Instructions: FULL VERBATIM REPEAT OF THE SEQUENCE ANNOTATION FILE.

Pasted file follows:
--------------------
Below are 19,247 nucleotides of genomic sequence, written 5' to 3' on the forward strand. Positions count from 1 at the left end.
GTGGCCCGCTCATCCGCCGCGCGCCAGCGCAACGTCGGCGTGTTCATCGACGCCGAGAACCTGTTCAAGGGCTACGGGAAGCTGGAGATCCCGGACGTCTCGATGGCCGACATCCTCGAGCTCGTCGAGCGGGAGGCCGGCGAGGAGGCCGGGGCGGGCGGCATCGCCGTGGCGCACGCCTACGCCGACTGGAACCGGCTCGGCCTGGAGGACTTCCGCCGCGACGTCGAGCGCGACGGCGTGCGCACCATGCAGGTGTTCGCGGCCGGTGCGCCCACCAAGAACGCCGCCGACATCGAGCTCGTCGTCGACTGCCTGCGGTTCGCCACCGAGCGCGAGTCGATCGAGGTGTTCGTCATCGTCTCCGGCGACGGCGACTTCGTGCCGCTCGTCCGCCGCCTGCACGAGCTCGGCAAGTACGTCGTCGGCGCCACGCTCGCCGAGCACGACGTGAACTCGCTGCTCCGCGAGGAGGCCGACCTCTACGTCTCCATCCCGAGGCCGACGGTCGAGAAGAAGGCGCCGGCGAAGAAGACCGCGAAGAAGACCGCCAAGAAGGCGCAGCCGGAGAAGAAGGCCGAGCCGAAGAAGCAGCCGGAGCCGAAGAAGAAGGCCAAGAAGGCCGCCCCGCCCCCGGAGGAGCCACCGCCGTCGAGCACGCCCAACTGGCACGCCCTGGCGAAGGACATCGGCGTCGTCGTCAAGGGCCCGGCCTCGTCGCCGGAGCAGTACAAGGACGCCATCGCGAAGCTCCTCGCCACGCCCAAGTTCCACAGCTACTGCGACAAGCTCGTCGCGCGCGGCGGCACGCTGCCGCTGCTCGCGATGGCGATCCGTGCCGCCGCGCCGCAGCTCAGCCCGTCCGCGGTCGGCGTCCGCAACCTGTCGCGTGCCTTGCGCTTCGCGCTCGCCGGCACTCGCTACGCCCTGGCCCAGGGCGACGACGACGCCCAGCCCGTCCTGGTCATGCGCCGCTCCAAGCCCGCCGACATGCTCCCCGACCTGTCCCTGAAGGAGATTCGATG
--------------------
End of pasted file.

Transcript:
Below are 19,247 nucleotides of genomic sequence, written 5' to 3' on the forward strand. Positions count from 1 at the left end.
GTGGCCCGCTCATCCGCCGCGCGCCAGCGCAACGTCGGCGTGTTCATCGACGCCGAGAACCTGTTCAAGGGCTACGGGAAGCTGGAGATCCCGGACGTCTCGATGGCCGACATCCTCGAGCTCGTCGAGCGGGAGGCCGGCGAGGAGGCCGGGGCGGGCGGCATCGCCGTGGCGCACGCCTACGCCGACTGGAACCGGCTCGGCCTGGAGGACTTCCGCCGCGACGTCGAGCGCGACGGCGTGCGCACCATGCAGGTGTTCGCGGCCGGTGCGCCCACCAAGAACGCCGCCGACATCGAGCTCGTCGTCGACTGCCTGCGGTTCGCCACCGAGCGCGAGTCGATCGAGGTGTTCGTCATCGTCTCCGGCGACGGCGACTTCGTGCCGCTCGTCCGCCGCCTGCACGAGCTCGGCAAGTACGTCGTCGGCGCCACGCTCGCCGAGCACGACGTGAACTCGCTGCTCCGCGAGGAGGCCGACCTCTACGTCTCCATCCCGAGGCCGACGGTCGAGAAGAAGGCGCCGGCGAAGAAGACCGCGAAGAAGACCGCCAAGAAGGCGCAGCCGGAGAAGAAGGCCGAGCCGAAGAAGCAGCCGGAGCCGAAGAAGAAGGCCAAGAAGGCCGCCCCGCCCCCGGAGGAGCCACCGCCGTCGAGCACGCCCAACTGGCACGCCCTGGCGAAGGACATCGGCGTCGTCGTCAAGGGCCCGGCCTCGTCGCCGGAGCAGTACAAGGACGCCATCGCGAAGCTCCTCGCCACGCCCAAGTTCCACAGCTACTGCGACAAGCTCGTCGCGCGCGGCGGCACGCTGCCGCTGCTCGCGATGGCGATCCGTGCCGCCGCGCCGCAGCTCAGCCCGTCCGCGGTCGGCGTCCGCAACCTGTCGCGTGCCTTGCGCTTCGCGCTCGCCGGCACTCGCTACGCCCTGGCCCAGGGCGACGACGACGCCCAGCCCGTCCTGGTCATGCGCCGCTCCAAGCCCGCCGACATGCTCCCCGACCTGTCCCTGAAGGAGATTCGATG